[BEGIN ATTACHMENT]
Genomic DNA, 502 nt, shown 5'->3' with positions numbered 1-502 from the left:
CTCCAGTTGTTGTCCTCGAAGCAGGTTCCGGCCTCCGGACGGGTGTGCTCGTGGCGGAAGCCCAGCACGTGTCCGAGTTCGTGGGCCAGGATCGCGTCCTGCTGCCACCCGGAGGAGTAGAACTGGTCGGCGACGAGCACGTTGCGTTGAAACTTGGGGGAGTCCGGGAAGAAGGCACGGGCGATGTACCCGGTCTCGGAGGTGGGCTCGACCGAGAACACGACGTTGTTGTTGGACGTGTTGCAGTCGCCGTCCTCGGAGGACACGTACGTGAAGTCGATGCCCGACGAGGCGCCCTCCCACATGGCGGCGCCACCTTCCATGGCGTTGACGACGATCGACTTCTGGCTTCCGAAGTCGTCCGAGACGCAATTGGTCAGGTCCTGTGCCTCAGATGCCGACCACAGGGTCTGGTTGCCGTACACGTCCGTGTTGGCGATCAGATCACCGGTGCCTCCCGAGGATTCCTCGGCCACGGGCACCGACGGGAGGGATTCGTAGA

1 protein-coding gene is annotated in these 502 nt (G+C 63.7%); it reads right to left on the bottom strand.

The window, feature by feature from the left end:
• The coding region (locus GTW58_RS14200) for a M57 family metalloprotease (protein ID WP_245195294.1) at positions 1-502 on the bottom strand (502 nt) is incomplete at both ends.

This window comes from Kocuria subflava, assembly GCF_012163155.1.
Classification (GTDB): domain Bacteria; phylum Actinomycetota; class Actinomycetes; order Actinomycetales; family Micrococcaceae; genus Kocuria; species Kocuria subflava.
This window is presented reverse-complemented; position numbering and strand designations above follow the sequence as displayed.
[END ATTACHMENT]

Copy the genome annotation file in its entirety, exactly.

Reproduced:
Genomic DNA, 502 nt, shown 5'->3' with positions numbered 1-502 from the left:
CTCCAGTTGTTGTCCTCGAAGCAGGTTCCGGCCTCCGGACGGGTGTGCTCGTGGCGGAAGCCCAGCACGTGTCCGAGTTCGTGGGCCAGGATCGCGTCCTGCTGCCACCCGGAGGAGTAGAACTGGTCGGCGACGAGCACGTTGCGTTGAAACTTGGGGGAGTCCGGGAAGAAGGCACGGGCGATGTACCCGGTCTCGGAGGTGGGCTCGACCGAGAACACGACGTTGTTGTTGGACGTGTTGCAGTCGCCGTCCTCGGAGGACACGTACGTGAAGTCGATGCCCGACGAGGCGCCCTCCCACATGGCGGCGCCACCTTCCATGGCGTTGACGACGATCGACTTCTGGCTTCCGAAGTCGTCCGAGACGCAATTGGTCAGGTCCTGTGCCTCAGATGCCGACCACAGGGTCTGGTTGCCGTACACGTCCGTGTTGGCGATCAGATCACCGGTGCCTCCCGAGGATTCCTCGGCCACGGGCACCGACGGGAGGGATTCGTAGA

1 protein-coding gene is annotated in these 502 nt (G+C 63.7%); it reads right to left on the bottom strand.

The window, feature by feature from the left end:
• The coding region (locus GTW58_RS14200) for a M57 family metalloprotease (protein ID WP_245195294.1) at positions 1-502 on the bottom strand (502 nt) is incomplete at both ends.

This window comes from Kocuria subflava, assembly GCF_012163155.1.
Classification (GTDB): domain Bacteria; phylum Actinomycetota; class Actinomycetes; order Actinomycetales; family Micrococcaceae; genus Kocuria; species Kocuria subflava.
This window is presented reverse-complemented; position numbering and strand designations above follow the sequence as displayed.